• 0 avatar

      Anyone can cherry-pick individual examples of reliable and durable cars from any make. But those same Consumer Reports surveys show that AS A GROUP, Volkswagens and other German-brand cars become more troublesome as they age when compared to the major Japanese brands.

      I didn’t mind that my Volkswagens cost me more to own than the Japanese alternatives. I minded that the maintenance was unscheduled, the cars repeatedly left me stranded, and neither the dealer nor the zone office gave a damn. That’s a cost that no car buyer today has to accept, and I no longer do.

      • 0 avatar

        I can agree on dealer service, as it’s generally known fact that their dealer service was atrocious (at least at the time i owned VWs). VW shot themselves in the foot on not paying close attention to their franchised dealers screwing their customers. If someone did have an issue with the car, it goes a loooooooong way when they feel appreciated, instead of a nuisance.

  • avatar

    Well, the Passat was launched in 2005 and is now 8 years old! No wonder it’s not selling like it used to.

    • 0 avatar
      Brian P

      You missed the last model change, then … the current models (neither North American nor European) are the generation after the one that started in 2005-2006. And even then, that was far from the first generation of that car. Try 1973 …

  • avatar

    Hard to explain. Friends of our had Jetta and Passat and continual problems. Will never own VW again. (they neglect their vehicles, but current RAV 4 seems to be doing ok.)

    My daughter has a 2004 Jetta 1.8l engine with stick. 135000 miles, only 1 problem, water pump.

    Worse car my wife and I had was Toyota Camry wagon with a V6 and automatic. Second time engine imploded, sold it to a mechanic who then bought used engine for it. Worst dealership experiences we ever had by far.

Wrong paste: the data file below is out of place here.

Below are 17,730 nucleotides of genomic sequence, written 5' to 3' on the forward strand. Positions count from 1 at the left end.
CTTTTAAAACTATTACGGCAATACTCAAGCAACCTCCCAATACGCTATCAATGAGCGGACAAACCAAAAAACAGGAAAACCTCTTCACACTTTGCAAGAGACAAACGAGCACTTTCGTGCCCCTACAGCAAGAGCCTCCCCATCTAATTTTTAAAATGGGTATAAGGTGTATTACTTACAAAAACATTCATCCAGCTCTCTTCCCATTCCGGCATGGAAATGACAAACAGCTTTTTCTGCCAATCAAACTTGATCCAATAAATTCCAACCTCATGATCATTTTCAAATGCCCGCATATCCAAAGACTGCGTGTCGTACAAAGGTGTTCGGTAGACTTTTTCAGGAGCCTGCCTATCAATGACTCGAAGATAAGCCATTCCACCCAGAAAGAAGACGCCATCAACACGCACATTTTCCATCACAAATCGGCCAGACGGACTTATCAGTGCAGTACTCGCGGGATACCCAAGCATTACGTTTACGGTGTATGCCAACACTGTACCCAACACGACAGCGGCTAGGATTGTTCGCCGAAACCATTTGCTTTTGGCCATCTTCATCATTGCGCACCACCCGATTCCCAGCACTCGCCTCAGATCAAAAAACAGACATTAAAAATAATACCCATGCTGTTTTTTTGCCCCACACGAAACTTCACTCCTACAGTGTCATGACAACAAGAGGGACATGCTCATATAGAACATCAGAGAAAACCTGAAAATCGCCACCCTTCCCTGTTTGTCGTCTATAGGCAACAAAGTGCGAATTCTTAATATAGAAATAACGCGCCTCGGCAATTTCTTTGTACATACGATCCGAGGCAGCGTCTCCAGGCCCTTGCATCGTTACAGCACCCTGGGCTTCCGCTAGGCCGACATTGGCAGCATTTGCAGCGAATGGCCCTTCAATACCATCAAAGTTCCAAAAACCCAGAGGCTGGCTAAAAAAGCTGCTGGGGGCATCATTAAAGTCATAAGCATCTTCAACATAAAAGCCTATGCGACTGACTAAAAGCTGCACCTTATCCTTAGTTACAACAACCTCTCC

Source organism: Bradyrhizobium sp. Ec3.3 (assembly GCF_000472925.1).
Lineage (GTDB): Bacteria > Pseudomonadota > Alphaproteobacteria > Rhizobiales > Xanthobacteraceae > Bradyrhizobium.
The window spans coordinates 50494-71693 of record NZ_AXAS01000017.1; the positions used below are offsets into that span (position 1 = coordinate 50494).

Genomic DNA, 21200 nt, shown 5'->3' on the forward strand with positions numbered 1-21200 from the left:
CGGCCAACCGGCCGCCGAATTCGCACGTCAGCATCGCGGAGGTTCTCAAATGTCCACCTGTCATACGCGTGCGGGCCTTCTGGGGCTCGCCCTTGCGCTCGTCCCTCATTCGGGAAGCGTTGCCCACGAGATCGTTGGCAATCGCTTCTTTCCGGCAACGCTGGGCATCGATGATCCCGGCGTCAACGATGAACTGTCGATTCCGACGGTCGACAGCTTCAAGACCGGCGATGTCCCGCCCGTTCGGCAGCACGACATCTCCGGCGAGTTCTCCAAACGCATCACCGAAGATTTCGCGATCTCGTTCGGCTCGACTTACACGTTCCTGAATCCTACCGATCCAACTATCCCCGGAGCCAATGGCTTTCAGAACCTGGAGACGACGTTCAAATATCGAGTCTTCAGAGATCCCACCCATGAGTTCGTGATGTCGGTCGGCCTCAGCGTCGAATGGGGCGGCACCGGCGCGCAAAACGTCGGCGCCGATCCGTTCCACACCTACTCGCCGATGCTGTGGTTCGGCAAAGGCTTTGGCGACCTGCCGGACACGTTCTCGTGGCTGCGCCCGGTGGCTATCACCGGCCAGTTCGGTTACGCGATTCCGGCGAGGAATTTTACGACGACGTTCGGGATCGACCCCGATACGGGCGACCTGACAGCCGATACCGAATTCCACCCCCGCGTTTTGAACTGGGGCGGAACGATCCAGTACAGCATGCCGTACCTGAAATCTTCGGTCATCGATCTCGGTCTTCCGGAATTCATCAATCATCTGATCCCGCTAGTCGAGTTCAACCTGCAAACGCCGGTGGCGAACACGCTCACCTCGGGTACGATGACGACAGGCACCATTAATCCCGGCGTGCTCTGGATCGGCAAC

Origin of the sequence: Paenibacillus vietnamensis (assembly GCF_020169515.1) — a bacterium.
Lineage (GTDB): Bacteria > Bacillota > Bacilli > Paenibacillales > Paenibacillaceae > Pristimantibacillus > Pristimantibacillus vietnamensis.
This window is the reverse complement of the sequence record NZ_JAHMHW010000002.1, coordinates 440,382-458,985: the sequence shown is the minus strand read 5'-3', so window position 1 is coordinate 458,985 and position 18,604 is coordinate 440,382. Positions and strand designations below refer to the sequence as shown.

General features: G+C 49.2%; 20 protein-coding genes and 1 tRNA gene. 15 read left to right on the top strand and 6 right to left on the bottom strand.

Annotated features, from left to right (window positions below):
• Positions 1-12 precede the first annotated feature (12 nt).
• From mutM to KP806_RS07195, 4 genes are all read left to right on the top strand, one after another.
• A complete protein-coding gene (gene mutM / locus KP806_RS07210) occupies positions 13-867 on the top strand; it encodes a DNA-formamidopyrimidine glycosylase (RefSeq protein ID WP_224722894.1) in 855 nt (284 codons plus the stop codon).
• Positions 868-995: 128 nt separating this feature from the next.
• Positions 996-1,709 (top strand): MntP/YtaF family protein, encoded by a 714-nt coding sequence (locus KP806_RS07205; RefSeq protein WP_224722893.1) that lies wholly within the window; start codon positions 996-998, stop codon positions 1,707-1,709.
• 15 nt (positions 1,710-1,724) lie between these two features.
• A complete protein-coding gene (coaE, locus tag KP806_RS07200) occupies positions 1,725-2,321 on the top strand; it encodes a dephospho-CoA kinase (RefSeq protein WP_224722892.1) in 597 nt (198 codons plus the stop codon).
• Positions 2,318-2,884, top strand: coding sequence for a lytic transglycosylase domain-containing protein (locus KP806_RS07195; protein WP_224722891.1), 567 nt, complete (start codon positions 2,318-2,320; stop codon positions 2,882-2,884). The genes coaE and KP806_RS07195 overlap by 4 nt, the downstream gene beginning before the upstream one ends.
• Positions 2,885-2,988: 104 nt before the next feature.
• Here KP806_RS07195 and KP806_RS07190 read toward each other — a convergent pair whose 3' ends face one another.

We are now an Audi family with 2006 A4, 2001 Audi TT roadster (140000 mi>) and 2011 Q5. ( 4 cyl.) No real issues, very good customer service so far.

  • avatar
    Brian P

    I have a 2006 Jetta TDI with 414,000 km on it, and it has been the best vehicle I’ve ever owned. It’s getting to the point where I will have to spend some money on a few things, but I really can’t fault it at this point. I can tell you one thing, though … I will not be spending that money on a new Corolla. But, I don’t like the current Jetta (or Passat) either. So, I’ll fix mine and keep on going.

    In my view, VW in North America has two main headwinds with regards to their reputation … negligent owners who don’t follow proper maintenance procedures, and the dealer network who are often guilty of the same (and their problem-denying, warranty-denying, blame-game-playing overseers, VWoA). There is no car built that is completely without faults of some sort. When this happens, VW’s policy is, and has always been, deny, deny, deny. Mine has not seen the inside of a dealer’s shop since the last service before the end of the warranty period.

  • avatar

    I don’t see how this is really news. So car sales in Europe are down. Predicted to stay that way. VW is still WINNING in every way imaginable. A slight reduction in production is SMART – why flood dealers with Passats and then have to incentivize them?

    • 0 avatar

      Dealer flooding is quite rare in Europe, even showroom cars/stock is built to the dealers order, so “channel stuffing” was never a realistic option. Incentives to keep production lines open does happen at times as does some other incentives but not really of the “forcing cars down dealers throats verity”.